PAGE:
Between Stockholm Syndrome and Lima Syndrome
Part 34: An Unexamined Belief is not Worth Believing
-JOHN OWEN (1616-1683)
Last Wednesday I received an email from a reader asking what was I suggesting in my previous post, Part 33 (Pacifism in Martial Arts, Violence in Religions). In short, to rephrase him, do we all have to embrace martial arts and abandon religion? To which my reply is: who am I to tell others what to believe? Not any smarter much less holier than anyone, I have never received any divine or supernatural revelation, and don't plan to. Please, enough of that.
In fact, if there is an underlying theme of all these weekly posts, it is this: under any circumstances, no one should ever be told what to believe—and what not to believe. As long as we blindly follow the believe of others without examining it, then we are bound as hostages. Didn't Socrates once say that an unexamined life is not worth living? Then allow me to expand his maxim by saying an unexamined belief is not worth believing.
After all, as described in Part 9 (An Eskimo Hunter and the Local Missionary Priest), the Aztecs seriously believed in sacrificing thousands of innocent men, women and babies merely to appease Huitzilopochtli (god of the south), Tezcatlipoca (god of the north), Huehueteotl (fire god), Tlaloc (god of the rain), and Xipe Totec (god of the east and water). In Hinduism, as described by Klaus Klostermaier in A Survey on Hinduism (1994), there was serious disagreement over whether Lord Siva (Destroyer or Judge) or Lord Vishnu (Preserver or Protector) was more divine, and many have been killed for their belief in this matter. The Lingapurana promises Siva's heaven to one who kills or "tears out the tongue" of someone who reviles Siva. Indeed in Christianity, burning witches and heretics as well as practicing slavery was part of the belief.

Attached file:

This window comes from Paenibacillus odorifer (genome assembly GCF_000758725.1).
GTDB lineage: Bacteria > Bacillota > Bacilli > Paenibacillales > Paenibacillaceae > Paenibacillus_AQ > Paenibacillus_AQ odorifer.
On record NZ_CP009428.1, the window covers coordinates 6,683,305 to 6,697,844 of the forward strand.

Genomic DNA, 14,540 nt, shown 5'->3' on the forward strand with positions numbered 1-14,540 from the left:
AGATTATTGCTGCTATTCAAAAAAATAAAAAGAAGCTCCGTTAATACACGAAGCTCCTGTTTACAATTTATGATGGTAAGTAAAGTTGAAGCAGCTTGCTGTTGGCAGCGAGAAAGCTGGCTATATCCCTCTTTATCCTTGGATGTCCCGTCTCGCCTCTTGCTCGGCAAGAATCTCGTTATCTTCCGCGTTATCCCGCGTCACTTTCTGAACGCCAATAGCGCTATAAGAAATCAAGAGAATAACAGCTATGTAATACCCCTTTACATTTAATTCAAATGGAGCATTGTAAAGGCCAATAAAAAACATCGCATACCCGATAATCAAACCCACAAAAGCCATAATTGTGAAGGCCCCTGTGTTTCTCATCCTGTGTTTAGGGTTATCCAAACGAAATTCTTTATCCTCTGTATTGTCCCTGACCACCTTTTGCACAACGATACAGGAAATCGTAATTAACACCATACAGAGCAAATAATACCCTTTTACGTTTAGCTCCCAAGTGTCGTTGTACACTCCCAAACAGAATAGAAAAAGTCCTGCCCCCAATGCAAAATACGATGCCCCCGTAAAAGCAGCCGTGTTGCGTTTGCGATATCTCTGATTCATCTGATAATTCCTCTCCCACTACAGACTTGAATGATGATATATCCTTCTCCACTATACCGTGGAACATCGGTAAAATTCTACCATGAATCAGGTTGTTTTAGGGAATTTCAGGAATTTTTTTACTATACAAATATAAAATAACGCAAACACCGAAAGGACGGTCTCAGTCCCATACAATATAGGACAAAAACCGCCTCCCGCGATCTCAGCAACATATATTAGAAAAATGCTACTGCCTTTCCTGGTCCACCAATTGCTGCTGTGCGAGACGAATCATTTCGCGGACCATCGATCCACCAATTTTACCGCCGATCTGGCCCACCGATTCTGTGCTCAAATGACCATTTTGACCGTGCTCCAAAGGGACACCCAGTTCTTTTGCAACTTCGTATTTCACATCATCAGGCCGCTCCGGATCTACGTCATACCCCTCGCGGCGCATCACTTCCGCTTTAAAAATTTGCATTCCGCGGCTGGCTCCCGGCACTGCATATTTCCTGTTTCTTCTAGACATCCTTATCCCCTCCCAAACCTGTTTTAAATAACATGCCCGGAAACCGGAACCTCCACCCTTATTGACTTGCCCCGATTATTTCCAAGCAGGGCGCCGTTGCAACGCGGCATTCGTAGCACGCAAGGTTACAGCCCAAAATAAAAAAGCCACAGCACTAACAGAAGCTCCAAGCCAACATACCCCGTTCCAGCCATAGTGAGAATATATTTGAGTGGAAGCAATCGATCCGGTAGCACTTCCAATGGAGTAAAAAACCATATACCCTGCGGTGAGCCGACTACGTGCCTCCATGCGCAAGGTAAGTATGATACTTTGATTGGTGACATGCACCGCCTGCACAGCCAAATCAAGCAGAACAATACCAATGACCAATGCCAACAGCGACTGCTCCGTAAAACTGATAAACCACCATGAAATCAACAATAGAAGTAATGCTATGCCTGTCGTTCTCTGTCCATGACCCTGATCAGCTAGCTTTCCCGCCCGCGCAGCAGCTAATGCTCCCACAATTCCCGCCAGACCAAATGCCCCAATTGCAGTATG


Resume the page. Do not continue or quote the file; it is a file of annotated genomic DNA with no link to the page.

If only there was a skeptical and infidel among the Aztecs or ancient Hindus then…
Therefore, only by socratically examining our belief can we truly be free and liberated. According to Matthew 7:7-8: "Ask, and it will be given to you; seek, and you will find; knock, and it will be opened to you. For everyone who asks receives, and he who seeks finds, and to him who knocks it will be opened…" Surely this maxim applies to the truth. Knocking on the Door of Truth or kicking the tires are basically the same thing. Before making a purchase of merely a worldly possession, basic due diligence is in order—either by trying on a wristwatch, browsing a book, kicking the tires of a car, or reading some third-party reviews. Otherwise we'll end up with an uncomfortable watch, a junk book, or a lemon. Then why should we apply different standards with a belief that we embrace for life? As impulse buying may cause severe buyer's remorse, wouldn't impulse believing cause believer's remorse? It would be tragic if on our death bed we, belatedly, discover that we don’t truly believe in what we thought we have always believed in.
Most people inherit their beliefs from their parents and think it's inappropriate to convert. They forget that Siddhartha Gautama (the Buddha), Jesus of Nazareth, and Muhammad were converts themselves and were at once condemned as infidels by their societies. The Buddha rebelled against Hinduism and ran away from his father Suddhodana, who was so disappointed by his son's departure and search for enlightenment, that he sent 10,000 messengers to persuade his son's return. Jesus' parents, uncle and aunt were Torah-observant Jews, yet he rebelled against Judaism for which he was eventually crucified. Muhammad rebelled against the tyranny of Meccan tribes who worshiped pagan idols—that's why his forced hijra or migration from Mecca to Medina in 622 to escape their persecution—which marks the beginning of the Islamic calendar.
Believe it or not, believers have to thank those who were once unbelievers.
[To be continued.]
Johannes Tan, Indonesian Translator & Conference Interpreter